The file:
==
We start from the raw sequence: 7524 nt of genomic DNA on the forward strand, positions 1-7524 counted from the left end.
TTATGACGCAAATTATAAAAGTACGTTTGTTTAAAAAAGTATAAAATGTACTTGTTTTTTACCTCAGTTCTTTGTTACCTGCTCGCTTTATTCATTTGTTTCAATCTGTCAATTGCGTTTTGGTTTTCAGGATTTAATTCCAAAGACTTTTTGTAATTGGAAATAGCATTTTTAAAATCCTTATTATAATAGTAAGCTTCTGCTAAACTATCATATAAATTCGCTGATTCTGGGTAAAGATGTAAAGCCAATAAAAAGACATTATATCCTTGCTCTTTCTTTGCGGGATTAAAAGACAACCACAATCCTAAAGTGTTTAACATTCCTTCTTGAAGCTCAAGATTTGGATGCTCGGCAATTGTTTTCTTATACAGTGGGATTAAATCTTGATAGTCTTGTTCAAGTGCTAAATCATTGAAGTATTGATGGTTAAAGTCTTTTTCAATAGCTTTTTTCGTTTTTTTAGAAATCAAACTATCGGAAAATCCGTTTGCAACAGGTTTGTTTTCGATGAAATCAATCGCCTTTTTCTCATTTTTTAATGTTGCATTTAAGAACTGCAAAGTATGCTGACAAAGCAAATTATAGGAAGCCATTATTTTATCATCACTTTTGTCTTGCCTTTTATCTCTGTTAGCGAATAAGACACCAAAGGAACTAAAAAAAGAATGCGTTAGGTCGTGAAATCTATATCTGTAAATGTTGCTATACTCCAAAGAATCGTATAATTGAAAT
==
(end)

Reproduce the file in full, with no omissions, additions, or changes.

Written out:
We start from the raw sequence: 7524 nt of genomic DNA on the forward strand, positions 1-7524 counted from the left end.
TTATGACGCAAATTATAAAAGTACGTTTGTTTAAAAAAGTATAAAATGTACTTGTTTTTTACCTCAGTTCTTTGTTACCTGCTCGCTTTATTCATTTGTTTCAATCTGTCAATTGCGTTTTGGTTTTCAGGATTTAATTCCAAAGACTTTTTGTAATTGGAAATAGCATTTTTAAAATCCTTATTATAATAGTAAGCTTCTGCTAAACTATCATATAAATTCGCTGATTCTGGGTAAAGATGTAAAGCCAATAAAAAGACATTATATCCTTGCTCTTTCTTTGCGGGATTAAAAGACAACCACAATCCTAAAGTGTTTAACATTCCTTCTTGAAGCTCAAGATTTGGATGCTCGGCAATTGTTTTCTTATACAGTGGGATTAAATCTTGATAGTCTTGTTCAAGTGCTAAATCATTGAAGTATTGATGGTTAAAGTCTTTTTCAATAGCTTTTTTCGTTTTTTTAGAAATCAAACTATCGGAAAATCCGTTTGCAACAGGTTTGTTTTCGATGAAATCAATCGCCTTTTTCTCATTTTTTAATGTTGCATTTAAGAACTGCAAAGTATGCTGACAAAGCAAATTATAGGAAGCCATTATTTTATCATCACTTTTGTCTTGCCTTTTATCTCTGTTAGCGAATAAGACACCAAAGGAACTAAAAAAAGAATGCGTTAGGTCGTGAAATCTATATCTGTAAATGTTGCTATACTCCAAAGAATCGTATAATTGAAAT